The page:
In 2001 I accepted a job that I tried to convince myself was the right move for me to make. In short, it wasn’t. What it turned out to be was the worst job of my life. It robbed me of my creativity, visionary thinking and had me second-guessing my ability to even write. I love to write and as someone whose career is based on it this was devastating.
I felt like my wings were clipped and I could no longer fly. I was forced to stay inside of a cage for someone else’s comfort. I could go so far and inevitably be snapped back into a place of mediocrity and routine. That’s where management was comfortable and that’s when I learned that small minds cannot hold big dreams.
I looked for another job, but nothing. So I stayed out of necessity (I told myself) and out of fear. I had bills, a car note, a mortgage and no savings. I also stayed because of expectations of others, primarily my parents. I didn’t want to disappoint them in leaving a job without having another one lined up.
It was a miserable existence. I accepted a job that I knew wasn’t for me and allowed myself to remain in a toxic work environment where eventually my spirit was broken. After a year, it came down to an “Alicia, it’s not working” conversation and like that I was out of a job.
For the next five months all I did was sleep. Winter turned into spring and spring to summer. I was depressed, embarrassed, scared and probably a whole lot of other emotions. It wasn’t until the first day of summer I realized I slept through springtime and that made me angry. I needed to get out of the house to get some fresh air. I’d been cooped up long enough.
So, my dog Rusty and I went for a walk. The warm sun felt good on my skin and the fresh air rejuvenated me. About a block and a half into our walk, we came upon a beautifully landscaped yard. There was protective netting over the flowers to keep deer from eating them. It was really beautiful and I just stood there taking it all in.
Something Caught My Eye
In the flowerbed nearest me something caught my eye. It was a butterfly trapped under the netting trying to get out. It flew up as far as it could and then dropped back down. Up and back down, up and back down.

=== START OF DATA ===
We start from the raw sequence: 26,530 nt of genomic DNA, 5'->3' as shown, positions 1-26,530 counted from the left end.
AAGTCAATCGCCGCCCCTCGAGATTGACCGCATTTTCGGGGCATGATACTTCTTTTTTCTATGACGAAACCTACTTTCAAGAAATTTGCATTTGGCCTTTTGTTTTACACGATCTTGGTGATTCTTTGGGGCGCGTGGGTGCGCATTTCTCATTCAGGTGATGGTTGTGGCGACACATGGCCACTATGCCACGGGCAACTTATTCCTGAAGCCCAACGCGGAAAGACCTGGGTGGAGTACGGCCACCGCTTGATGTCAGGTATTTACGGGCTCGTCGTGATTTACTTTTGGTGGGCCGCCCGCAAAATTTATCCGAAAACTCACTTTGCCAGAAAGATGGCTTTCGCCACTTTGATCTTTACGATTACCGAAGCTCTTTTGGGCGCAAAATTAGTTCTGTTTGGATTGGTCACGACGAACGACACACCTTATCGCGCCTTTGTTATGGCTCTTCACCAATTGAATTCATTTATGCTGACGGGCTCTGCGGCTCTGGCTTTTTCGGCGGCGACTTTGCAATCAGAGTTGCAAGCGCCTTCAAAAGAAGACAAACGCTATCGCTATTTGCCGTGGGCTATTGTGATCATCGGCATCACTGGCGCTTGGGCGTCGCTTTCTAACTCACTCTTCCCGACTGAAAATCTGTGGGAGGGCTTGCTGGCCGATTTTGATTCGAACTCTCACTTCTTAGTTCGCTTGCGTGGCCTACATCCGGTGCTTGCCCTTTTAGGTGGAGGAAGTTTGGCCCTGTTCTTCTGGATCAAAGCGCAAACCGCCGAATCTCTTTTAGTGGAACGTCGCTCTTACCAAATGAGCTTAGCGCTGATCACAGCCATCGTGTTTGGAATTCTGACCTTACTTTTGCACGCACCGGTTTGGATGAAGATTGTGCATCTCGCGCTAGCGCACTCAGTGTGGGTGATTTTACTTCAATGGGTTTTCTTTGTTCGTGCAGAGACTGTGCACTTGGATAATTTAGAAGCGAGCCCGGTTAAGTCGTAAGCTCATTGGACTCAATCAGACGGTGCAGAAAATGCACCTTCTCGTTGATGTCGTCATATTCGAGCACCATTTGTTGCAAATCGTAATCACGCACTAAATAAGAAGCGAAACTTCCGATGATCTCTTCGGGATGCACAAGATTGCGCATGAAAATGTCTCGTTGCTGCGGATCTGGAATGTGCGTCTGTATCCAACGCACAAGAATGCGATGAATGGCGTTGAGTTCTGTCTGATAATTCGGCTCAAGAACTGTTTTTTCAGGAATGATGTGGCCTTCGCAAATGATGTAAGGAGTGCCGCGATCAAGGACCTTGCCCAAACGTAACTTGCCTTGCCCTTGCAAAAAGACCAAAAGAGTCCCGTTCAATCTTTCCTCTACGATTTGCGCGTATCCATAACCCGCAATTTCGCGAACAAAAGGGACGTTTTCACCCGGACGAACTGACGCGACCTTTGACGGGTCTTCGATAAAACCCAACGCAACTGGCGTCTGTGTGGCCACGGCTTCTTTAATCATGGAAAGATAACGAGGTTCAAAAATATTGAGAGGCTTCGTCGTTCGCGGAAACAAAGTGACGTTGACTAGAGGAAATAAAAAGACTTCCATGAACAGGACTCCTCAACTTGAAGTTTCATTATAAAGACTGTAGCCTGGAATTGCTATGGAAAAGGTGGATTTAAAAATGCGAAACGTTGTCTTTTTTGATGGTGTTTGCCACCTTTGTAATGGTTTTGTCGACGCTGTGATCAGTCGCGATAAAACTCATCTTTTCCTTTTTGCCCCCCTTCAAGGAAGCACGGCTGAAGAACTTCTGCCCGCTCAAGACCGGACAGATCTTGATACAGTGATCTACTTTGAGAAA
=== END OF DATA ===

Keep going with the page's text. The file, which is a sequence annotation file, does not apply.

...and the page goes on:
I lifted the netting to set it free. Interestingly, it didn’t fly away. It just kept going up and back down as though it was still trapped in the netting. This continued until the butterfly eventually stopped in the street not too far off the curb, but far enough out to potentially get ran over by a car.
I started to pick it up to get it out of harm’s way, but I had an overwhelming sense that I was to leave it there. I struggled with this decision, but I couldn’t deny the overpowering veto in my gut. So I left it there and continued my walk.
All I could think about was going back to save the butterfly. The thought of it getting run over pu
t a knot in my stomach. As we headed back home, I was afraid I would find it squashed in the road. I had such a sick feeling. Thankfully, when we came to the spot where I last saw the butterfly it was nowhere to be found. I concluded it had flown away.
What’s It All About?
I knew this was something more than a random experience, so I asked God what is it all about. Here’s what He immediately spoke to my spirit:
So many of My people remain in bondage when, in fact, I have already set them free. They don’t realize they’re free and therefore don’t live in the fullness of life that I’ve provided for them. They continue to live in the old pattern of up and down, up and down. But like that butterfly, they need to realize they are free, gather up their strength, and get back to being who I called them to be and doing what I called them to do.
Life’s situations and circumstances can easily lock us into a pattern of up and down, up and down. We can remain conditioned by the world’s system, or, like that butterfly, we can spread our wings and fly according to God’s plans and purposes for our lives.
Which will it be?
Alicia Terry is a communications marketing and training professional. She is also the owner and founder of Idea Haven, a training and development practice serving entrepreneurs, teens and women. You can learn more about Alicia at aliciaterry.com and connect with her on Facebook.